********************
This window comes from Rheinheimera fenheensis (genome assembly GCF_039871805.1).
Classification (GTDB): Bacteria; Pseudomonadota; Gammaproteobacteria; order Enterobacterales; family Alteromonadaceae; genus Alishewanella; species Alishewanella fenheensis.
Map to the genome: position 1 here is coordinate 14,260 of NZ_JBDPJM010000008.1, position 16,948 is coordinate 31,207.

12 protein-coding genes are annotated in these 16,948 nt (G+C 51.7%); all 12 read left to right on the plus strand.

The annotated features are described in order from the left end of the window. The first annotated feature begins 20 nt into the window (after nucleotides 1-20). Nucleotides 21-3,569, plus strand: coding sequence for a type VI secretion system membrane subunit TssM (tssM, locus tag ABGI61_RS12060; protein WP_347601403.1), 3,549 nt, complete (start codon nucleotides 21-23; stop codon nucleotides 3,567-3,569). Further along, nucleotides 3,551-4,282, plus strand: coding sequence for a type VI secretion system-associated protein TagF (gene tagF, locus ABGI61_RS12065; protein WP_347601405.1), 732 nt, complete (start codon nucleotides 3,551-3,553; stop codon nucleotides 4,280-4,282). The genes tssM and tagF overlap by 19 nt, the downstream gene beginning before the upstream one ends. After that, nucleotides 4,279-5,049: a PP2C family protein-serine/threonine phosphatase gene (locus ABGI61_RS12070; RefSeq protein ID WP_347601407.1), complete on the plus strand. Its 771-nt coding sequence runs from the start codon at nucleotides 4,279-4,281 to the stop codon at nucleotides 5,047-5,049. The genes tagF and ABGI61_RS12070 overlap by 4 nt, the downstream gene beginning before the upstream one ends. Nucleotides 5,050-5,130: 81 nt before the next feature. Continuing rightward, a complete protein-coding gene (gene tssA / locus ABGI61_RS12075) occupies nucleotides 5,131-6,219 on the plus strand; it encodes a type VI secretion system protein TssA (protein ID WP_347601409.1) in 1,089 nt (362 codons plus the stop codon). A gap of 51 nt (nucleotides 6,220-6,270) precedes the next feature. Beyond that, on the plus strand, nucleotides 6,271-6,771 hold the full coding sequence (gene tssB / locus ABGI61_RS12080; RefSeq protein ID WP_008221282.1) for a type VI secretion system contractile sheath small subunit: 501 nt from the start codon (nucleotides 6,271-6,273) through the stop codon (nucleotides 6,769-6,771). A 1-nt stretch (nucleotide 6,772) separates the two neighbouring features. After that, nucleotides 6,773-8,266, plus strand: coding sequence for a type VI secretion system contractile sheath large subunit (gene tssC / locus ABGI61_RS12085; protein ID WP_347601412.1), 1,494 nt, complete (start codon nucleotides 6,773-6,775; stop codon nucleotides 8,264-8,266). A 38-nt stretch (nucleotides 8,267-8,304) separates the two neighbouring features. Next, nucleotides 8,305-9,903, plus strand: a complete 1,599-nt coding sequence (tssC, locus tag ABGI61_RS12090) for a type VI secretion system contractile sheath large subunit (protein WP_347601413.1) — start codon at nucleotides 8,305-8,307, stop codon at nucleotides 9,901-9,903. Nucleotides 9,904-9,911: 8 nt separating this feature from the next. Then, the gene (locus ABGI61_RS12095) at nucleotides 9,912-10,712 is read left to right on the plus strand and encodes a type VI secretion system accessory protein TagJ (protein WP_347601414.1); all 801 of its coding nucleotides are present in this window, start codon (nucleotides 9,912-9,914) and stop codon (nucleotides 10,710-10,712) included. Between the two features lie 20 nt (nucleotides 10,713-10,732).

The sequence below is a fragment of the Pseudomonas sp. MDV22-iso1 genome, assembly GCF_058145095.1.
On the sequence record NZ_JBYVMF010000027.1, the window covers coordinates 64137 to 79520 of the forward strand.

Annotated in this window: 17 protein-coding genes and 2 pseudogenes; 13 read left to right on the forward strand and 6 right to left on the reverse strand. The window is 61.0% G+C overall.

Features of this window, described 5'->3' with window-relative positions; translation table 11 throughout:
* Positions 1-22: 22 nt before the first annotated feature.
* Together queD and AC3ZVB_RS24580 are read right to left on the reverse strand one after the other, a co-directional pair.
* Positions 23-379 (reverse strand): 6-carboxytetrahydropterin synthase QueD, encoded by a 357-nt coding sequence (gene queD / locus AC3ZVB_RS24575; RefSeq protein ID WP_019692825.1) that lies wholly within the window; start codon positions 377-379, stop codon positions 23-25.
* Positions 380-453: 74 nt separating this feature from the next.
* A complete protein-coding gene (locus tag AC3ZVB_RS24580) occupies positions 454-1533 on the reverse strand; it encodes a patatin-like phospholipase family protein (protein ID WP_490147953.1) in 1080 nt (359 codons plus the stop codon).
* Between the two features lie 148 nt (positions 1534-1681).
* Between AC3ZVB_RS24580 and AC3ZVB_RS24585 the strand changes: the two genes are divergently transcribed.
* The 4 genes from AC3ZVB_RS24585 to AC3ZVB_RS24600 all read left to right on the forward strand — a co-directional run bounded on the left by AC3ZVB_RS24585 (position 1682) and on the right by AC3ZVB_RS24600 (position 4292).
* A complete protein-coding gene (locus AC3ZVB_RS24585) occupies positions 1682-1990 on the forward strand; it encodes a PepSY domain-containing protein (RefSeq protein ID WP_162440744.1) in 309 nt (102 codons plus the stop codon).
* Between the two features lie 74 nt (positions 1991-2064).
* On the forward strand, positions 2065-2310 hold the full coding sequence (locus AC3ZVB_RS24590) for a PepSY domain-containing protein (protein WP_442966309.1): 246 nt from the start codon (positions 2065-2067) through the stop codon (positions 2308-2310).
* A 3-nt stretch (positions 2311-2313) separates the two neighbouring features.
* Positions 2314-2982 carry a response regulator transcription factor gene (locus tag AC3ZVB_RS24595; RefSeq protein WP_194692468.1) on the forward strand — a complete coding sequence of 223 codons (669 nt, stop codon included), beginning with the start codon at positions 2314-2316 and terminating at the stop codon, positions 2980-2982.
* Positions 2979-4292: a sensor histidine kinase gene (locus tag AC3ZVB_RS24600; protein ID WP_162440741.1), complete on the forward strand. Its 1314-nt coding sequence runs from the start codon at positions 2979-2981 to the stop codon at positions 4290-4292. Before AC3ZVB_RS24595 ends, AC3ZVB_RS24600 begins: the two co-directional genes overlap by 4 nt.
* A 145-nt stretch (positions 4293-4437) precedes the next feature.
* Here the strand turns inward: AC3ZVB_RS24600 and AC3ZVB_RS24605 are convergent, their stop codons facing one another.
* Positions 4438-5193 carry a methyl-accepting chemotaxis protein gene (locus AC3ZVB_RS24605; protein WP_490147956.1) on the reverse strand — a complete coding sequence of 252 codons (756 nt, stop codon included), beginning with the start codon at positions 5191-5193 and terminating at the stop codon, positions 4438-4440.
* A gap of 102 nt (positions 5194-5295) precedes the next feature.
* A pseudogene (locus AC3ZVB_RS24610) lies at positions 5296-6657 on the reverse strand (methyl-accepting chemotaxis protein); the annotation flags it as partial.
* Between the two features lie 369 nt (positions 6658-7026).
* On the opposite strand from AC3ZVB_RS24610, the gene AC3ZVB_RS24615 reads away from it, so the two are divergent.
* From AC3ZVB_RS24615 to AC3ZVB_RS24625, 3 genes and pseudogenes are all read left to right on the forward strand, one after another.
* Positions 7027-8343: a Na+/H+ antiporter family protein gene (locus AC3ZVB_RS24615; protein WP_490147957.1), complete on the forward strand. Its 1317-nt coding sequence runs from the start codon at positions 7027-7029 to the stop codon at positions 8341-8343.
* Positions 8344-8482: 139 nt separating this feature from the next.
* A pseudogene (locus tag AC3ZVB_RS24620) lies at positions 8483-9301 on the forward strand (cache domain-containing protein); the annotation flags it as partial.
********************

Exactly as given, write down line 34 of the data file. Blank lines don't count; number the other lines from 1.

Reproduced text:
* A pseudogene (locus tag AC3ZVB_RS24620) lies at positions 8483-9301 on the forward strand (cache domain-containing protein); the annotation flags it as partial.